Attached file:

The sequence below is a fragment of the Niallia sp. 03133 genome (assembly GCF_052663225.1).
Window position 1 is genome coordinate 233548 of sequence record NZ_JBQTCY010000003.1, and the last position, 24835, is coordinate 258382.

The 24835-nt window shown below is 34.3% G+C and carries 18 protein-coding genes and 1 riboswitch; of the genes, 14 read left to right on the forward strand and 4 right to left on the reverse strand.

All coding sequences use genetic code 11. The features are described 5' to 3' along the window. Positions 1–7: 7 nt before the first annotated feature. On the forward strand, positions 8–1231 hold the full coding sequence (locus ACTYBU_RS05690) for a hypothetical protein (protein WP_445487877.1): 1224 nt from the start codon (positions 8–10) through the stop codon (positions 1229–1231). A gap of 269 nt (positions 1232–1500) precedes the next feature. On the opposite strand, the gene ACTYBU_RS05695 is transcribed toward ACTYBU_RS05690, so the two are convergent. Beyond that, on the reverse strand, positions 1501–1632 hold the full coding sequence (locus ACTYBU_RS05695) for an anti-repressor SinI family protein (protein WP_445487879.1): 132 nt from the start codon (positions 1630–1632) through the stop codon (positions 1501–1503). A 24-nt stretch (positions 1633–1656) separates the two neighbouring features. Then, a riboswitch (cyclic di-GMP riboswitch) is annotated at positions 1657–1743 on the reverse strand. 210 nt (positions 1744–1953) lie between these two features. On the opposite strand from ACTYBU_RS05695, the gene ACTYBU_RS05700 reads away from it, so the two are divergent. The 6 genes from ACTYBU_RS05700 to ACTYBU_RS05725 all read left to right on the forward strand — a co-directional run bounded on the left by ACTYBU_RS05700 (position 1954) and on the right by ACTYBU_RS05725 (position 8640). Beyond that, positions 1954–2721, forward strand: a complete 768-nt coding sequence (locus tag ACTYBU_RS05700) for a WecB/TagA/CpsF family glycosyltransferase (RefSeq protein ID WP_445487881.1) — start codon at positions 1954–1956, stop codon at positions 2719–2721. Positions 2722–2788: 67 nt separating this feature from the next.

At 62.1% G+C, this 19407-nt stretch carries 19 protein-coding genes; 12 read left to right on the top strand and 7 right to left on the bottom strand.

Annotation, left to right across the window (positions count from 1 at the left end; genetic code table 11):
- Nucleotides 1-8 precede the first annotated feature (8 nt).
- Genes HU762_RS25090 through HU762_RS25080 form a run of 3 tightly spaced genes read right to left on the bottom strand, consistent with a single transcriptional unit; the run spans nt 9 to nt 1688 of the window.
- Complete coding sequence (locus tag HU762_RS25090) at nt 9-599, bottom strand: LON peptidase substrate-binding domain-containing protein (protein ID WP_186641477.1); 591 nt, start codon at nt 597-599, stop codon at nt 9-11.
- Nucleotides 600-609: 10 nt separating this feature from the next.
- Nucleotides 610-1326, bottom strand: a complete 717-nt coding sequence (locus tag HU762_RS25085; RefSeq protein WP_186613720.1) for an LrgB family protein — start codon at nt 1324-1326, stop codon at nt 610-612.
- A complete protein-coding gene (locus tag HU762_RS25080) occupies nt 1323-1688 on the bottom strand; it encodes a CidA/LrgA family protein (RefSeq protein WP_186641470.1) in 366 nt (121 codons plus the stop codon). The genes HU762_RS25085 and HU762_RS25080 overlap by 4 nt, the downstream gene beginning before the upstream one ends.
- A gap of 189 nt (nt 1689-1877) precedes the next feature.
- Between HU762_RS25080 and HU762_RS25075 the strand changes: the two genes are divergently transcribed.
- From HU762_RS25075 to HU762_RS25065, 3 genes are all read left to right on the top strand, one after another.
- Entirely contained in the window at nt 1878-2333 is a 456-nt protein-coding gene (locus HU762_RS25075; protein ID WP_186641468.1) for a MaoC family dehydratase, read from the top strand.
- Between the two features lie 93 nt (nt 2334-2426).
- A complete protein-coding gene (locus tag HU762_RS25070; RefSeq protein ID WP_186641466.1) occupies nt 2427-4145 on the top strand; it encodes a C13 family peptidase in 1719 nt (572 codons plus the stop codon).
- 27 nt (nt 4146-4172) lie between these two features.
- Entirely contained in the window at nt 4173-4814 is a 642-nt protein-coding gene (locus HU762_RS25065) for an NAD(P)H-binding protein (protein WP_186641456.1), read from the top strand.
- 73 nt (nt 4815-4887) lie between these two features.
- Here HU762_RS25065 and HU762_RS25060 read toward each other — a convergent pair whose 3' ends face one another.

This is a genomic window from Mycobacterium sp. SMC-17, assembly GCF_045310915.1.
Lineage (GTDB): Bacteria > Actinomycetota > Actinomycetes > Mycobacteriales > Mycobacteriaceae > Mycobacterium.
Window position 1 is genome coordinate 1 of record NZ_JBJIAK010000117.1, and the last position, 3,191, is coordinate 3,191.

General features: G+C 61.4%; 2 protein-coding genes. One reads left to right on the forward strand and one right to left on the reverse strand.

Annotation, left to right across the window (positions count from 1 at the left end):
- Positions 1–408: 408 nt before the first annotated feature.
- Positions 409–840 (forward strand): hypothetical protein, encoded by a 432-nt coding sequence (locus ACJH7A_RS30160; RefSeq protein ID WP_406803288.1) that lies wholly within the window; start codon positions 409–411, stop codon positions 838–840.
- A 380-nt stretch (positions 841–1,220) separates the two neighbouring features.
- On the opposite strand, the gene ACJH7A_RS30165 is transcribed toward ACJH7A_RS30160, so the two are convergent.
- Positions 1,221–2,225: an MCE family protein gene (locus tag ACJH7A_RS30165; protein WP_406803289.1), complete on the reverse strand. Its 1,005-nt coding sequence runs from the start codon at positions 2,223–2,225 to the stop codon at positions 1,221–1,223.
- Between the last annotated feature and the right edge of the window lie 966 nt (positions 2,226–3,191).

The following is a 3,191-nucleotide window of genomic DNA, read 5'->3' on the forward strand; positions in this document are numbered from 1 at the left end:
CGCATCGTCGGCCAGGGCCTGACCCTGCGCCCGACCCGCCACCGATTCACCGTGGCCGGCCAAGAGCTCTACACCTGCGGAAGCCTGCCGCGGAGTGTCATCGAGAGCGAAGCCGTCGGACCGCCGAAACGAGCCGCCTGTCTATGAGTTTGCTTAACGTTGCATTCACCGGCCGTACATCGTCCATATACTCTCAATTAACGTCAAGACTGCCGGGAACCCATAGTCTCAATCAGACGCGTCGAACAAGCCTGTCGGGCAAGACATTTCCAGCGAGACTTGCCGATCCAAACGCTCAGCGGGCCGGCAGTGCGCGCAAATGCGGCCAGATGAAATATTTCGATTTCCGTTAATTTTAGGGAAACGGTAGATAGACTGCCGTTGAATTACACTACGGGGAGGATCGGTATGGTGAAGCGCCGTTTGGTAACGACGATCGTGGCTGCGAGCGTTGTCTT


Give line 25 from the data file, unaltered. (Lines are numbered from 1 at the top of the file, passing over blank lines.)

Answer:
Window position 1 is genome coordinate 1 of record NZ_JBJIAK010000117.1, and the last position, 3,191, is coordinate 3,191.